(redirected from Ding an sich)
Also found in: Dictionary, Thesaurus.
Related to Ding an sich: noumenon, Das ding an sich


(no͞o`mənŏn'), in the philosophical system of Immanuel KantKant, Immanuel
, 1724–1804, German metaphysician, one of the greatest figures in philosophy, b. Königsberg (now Kaliningrad, Russia). Early Life and Works
..... Click the link for more information.
, a "thing-in-itself"; it is opposed to phenomenonphenomenon,
an observable fact or event; in philosophy the definitions and uses of the term have varied. In the philosophy of Aristotle phenomena were the objects of the senses (e.g., sights and sounds), as opposed to the real objects understood by the mind.
..... Click the link for more information.
, the thing that appears to us. Noumena are the basic realities behind all sensory experience. According to Kant, they are not knowable because they cannot be perceived, but they must be thinkable because moral decision making and scientific investigation cannot proceed without the assumption that they exist.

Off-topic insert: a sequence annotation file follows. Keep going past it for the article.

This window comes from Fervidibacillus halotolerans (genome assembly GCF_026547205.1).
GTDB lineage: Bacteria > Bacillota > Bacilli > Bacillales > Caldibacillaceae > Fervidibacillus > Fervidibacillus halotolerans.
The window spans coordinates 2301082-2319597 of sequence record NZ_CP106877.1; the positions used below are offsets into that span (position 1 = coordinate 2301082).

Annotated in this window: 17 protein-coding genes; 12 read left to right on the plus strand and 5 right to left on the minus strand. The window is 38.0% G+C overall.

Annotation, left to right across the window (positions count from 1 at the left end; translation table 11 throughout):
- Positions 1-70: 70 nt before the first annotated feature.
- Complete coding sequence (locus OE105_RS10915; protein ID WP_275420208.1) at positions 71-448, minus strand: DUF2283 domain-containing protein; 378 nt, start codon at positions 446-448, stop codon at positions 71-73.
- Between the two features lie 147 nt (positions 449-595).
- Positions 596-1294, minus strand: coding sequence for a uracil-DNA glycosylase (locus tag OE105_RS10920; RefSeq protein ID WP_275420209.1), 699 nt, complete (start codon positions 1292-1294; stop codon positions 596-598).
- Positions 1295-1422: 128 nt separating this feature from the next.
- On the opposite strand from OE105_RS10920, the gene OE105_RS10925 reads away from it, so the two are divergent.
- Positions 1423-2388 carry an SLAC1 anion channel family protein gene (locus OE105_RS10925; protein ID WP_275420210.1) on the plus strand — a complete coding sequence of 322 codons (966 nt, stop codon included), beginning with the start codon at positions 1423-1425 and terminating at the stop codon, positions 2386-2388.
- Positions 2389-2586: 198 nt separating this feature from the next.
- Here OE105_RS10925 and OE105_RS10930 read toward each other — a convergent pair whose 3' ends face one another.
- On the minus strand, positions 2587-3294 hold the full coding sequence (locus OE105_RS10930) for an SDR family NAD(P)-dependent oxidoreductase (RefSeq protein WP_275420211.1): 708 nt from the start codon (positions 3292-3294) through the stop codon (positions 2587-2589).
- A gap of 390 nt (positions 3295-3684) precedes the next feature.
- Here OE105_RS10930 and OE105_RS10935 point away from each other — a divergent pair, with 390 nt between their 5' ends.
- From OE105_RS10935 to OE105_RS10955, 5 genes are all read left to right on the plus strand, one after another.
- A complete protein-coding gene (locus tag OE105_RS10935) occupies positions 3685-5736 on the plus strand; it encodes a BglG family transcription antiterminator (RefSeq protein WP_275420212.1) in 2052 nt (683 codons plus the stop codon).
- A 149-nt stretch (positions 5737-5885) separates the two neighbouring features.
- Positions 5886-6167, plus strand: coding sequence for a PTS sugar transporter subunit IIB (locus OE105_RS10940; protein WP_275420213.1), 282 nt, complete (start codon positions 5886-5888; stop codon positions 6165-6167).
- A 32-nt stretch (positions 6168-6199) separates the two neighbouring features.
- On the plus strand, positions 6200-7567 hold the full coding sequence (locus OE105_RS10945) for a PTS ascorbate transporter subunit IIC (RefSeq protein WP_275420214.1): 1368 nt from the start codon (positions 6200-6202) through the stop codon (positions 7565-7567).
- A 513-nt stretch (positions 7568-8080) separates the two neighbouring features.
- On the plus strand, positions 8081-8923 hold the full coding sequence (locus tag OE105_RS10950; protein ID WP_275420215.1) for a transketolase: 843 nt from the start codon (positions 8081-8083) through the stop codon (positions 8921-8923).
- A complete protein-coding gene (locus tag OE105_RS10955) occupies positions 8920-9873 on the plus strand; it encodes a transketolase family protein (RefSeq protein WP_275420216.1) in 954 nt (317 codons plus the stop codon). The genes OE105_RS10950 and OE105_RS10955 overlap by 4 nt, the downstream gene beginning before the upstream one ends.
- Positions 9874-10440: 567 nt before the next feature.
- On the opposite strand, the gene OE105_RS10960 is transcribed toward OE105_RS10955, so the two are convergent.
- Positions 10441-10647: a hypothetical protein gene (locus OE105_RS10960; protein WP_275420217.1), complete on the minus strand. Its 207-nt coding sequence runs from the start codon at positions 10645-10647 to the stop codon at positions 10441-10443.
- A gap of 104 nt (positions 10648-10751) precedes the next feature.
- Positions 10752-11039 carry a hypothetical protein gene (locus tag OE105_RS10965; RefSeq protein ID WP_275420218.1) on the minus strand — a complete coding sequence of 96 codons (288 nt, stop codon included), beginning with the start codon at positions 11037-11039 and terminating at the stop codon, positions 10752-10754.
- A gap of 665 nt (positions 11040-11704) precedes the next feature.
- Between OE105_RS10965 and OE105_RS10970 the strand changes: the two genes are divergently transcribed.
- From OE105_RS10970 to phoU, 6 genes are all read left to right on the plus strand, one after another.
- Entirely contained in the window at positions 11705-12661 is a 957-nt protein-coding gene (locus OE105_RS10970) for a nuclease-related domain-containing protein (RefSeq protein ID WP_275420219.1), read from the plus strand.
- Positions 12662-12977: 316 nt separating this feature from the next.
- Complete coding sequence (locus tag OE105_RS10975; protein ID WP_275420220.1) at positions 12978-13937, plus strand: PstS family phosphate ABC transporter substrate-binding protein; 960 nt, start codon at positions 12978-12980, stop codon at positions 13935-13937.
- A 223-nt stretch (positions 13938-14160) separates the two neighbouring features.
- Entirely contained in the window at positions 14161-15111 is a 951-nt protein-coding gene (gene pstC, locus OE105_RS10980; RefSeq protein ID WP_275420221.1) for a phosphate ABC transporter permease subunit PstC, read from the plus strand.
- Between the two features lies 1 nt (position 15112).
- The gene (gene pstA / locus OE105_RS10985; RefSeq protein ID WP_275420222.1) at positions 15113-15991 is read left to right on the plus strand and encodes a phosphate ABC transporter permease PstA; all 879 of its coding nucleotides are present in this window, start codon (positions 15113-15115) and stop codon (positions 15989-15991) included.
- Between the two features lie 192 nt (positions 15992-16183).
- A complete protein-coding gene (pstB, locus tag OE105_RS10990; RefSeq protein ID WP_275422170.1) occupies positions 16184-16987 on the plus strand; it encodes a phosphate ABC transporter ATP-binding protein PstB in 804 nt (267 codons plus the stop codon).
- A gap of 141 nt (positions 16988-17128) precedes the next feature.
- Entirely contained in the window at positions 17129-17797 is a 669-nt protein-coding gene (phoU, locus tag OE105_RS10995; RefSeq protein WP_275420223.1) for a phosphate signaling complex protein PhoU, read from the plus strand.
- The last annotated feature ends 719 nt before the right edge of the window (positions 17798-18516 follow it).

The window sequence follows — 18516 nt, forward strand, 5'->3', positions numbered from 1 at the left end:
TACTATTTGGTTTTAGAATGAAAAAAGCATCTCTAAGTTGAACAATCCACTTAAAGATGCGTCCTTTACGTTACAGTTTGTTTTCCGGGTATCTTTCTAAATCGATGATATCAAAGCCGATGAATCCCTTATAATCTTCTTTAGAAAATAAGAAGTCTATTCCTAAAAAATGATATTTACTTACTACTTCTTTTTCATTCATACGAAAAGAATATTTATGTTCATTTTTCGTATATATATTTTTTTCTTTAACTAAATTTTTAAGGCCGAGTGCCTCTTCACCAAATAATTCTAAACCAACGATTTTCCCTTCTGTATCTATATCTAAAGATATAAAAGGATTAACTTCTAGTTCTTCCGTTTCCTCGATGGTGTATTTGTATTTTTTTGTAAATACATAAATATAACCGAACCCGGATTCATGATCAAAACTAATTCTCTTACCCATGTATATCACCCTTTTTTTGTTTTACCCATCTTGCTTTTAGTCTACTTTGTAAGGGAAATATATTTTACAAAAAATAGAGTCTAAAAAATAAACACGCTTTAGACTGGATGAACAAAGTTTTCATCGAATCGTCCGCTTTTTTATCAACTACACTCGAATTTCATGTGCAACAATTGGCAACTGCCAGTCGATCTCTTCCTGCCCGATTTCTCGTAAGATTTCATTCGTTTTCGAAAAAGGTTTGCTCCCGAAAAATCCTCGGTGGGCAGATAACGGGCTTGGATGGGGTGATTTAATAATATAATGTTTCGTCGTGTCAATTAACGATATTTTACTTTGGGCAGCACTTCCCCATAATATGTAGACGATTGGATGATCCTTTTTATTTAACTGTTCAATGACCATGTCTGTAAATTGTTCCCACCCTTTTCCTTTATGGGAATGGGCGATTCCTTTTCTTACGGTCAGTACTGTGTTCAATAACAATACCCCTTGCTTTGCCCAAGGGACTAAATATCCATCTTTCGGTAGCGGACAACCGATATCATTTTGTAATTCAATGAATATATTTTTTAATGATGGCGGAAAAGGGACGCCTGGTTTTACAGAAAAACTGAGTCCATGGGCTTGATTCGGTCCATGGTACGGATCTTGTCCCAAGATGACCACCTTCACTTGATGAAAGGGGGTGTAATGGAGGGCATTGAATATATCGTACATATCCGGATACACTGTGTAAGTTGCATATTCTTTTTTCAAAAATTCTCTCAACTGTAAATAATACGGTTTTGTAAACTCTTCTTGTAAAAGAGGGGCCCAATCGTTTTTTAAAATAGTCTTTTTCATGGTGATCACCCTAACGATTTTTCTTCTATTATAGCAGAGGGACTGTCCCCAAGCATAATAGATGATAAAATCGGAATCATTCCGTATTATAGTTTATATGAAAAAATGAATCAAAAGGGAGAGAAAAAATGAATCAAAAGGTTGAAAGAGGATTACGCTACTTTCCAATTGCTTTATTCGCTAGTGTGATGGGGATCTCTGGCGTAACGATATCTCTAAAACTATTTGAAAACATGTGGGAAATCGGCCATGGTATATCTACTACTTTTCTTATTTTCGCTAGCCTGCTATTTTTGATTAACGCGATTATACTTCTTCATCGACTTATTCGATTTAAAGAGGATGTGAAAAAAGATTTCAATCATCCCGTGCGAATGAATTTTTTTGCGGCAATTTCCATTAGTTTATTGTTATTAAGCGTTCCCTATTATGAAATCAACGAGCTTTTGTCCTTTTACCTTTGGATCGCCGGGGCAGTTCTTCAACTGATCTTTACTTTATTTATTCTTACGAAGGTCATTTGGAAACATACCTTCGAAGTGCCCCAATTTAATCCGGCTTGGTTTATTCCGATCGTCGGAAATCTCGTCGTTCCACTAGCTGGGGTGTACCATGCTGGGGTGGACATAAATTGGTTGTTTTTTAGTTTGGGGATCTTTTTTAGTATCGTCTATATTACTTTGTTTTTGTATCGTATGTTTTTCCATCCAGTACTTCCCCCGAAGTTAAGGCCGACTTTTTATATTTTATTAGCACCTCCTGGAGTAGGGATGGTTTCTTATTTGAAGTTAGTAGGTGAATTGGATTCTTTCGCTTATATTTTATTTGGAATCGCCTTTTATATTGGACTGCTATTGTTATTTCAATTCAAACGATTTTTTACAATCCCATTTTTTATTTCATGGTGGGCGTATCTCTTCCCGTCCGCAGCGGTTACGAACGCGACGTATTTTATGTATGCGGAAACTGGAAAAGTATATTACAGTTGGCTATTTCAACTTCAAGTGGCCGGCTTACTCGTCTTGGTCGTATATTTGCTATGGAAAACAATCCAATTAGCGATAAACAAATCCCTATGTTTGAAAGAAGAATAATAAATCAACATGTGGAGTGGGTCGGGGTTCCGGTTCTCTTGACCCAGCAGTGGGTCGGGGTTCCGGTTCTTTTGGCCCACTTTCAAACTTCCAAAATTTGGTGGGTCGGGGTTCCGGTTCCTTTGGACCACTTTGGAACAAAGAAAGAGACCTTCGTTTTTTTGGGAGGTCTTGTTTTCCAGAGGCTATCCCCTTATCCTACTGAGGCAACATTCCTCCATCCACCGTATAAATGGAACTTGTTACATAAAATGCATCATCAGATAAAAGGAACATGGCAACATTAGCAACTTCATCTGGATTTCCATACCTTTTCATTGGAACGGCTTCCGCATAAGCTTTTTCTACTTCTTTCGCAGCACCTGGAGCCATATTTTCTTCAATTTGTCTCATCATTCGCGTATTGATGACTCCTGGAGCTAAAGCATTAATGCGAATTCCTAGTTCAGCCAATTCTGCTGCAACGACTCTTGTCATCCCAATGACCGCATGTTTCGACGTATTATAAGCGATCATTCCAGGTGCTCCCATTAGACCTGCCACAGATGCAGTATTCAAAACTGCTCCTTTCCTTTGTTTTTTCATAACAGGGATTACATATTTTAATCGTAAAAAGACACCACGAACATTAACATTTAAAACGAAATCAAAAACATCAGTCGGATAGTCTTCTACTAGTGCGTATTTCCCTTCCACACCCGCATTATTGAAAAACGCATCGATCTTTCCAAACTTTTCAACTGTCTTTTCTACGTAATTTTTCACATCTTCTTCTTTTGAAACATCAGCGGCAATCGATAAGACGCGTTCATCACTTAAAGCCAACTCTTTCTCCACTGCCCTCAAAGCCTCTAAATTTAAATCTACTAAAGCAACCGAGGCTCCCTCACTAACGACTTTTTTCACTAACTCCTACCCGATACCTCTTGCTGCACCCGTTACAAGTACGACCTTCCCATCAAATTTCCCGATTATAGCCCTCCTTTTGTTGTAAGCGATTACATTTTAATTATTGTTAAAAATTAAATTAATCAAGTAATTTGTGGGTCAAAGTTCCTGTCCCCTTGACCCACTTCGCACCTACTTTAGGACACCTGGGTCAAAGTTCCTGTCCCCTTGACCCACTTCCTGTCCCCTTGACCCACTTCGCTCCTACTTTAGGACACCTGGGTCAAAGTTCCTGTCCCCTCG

a term widely used in medieval and modern philosophy to signify something that can be perceived by the mind, unlike the phenomenon, which is given in experience and is perceived through the senses.

References in periodicals archive ?
Kant's Ding an sich, can be neither subjugated nor perceived (recognised), we only recognise a posteriori (empirical) objectifications of it.
In order to overcome Kant, Adorno radicalises the notion of the Ding an sich into its negative, as he derived it from Fichte.
The non-identical is "the own identity of the thing against every act of its identification" (Adorno, 1966:164; translation--SM) (31) and only refers to the subjective reality of the Scotist's or Kant's Ding an sich.
Das Kunstwerk, durch und durch [TEXT NOT REPRODUCIBLE IN ASCII], ein Menschliches, vertritt, was [TEXT NOT REPRODUCIBLE IN ASCII], kein blosses furs Subjekt, was, kantisch gesprochen, Ding an sich ware.
One might argue that with the concept of the apparition of the nonidentical in art, Adorno achieves a modally and dialectically relativised synthesis of the Ding an sich (in Scotist terms, objectivity) and a subjective experience of it.
Both conceptions are intended to rescue the actual (wirkliche) truth of the Ding an sich, in its beauty, from the objectivisations of modernity's utilitarian rationality.